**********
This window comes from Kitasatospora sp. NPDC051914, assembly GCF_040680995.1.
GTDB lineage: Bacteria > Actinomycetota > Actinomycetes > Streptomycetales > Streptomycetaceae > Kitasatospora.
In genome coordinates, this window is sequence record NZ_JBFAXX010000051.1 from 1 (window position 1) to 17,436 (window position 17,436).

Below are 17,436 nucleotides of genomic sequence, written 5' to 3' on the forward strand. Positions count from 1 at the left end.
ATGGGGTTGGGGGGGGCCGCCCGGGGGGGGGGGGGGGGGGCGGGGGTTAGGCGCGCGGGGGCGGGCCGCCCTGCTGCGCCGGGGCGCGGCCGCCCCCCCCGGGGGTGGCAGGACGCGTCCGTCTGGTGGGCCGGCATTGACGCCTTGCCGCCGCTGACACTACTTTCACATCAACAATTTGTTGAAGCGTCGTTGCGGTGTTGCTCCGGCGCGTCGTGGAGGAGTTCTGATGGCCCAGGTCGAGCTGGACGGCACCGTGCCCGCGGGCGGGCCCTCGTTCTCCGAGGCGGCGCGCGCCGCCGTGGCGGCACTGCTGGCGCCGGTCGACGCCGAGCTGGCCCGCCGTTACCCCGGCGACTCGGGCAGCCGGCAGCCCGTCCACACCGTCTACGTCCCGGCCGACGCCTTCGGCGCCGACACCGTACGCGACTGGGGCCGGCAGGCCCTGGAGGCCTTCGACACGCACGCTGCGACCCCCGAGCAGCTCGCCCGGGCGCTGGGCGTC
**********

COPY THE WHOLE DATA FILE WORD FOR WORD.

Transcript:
This window comes from Kitasatospora sp. NPDC051914, assembly GCF_040680995.1.
GTDB lineage: Bacteria > Actinomycetota > Actinomycetes > Streptomycetales > Streptomycetaceae > Kitasatospora.
In genome coordinates, this window is sequence record NZ_JBFAXX010000051.1 from 1 (window position 1) to 17,436 (window position 17,436).

Below are 17,436 nucleotides of genomic sequence, written 5' to 3' on the forward strand. Positions count from 1 at the left end.
ATGGGGTTGGGGGGGGCCGCCCGGGGGGGGGGGGGGGGGGCGGGGGTTAGGCGCGCGGGGGCGGGCCGCCCTGCTGCGCCGGGGCGCGGCCGCCCCCCCCGGGGGTGGCAGGACGCGTCCGTCTGGTGGGCCGGCATTGACGCCTTGCCGCCGCTGACACTACTTTCACATCAACAATTTGTTGAAGCGTCGTTGCGGTGTTGCTCCGGCGCGTCGTGGAGGAGTTCTGATGGCCCAGGTCGAGCTGGACGGCACCGTGCCCGCGGGCGGGCCCTCGTTCTCCGAGGCGGCGCGCGCCGCCGTGGCGGCACTGCTGGCGCCGGTCGACGCCGAGCTGGCCCGCCGTTACCCCGGCGACTCGGGCAGCCGGCAGCCCGTCCACACCGTCTACGTCCCGGCCGACGCCTTCGGCGCCGACACCGTACGCGACTGGGGCCGGCAGGCCCTGGAGGCCTTCGACACGCACGCTGCGACCCCCGAGCAGCTCGCCCGGGCGCTGGGCGTC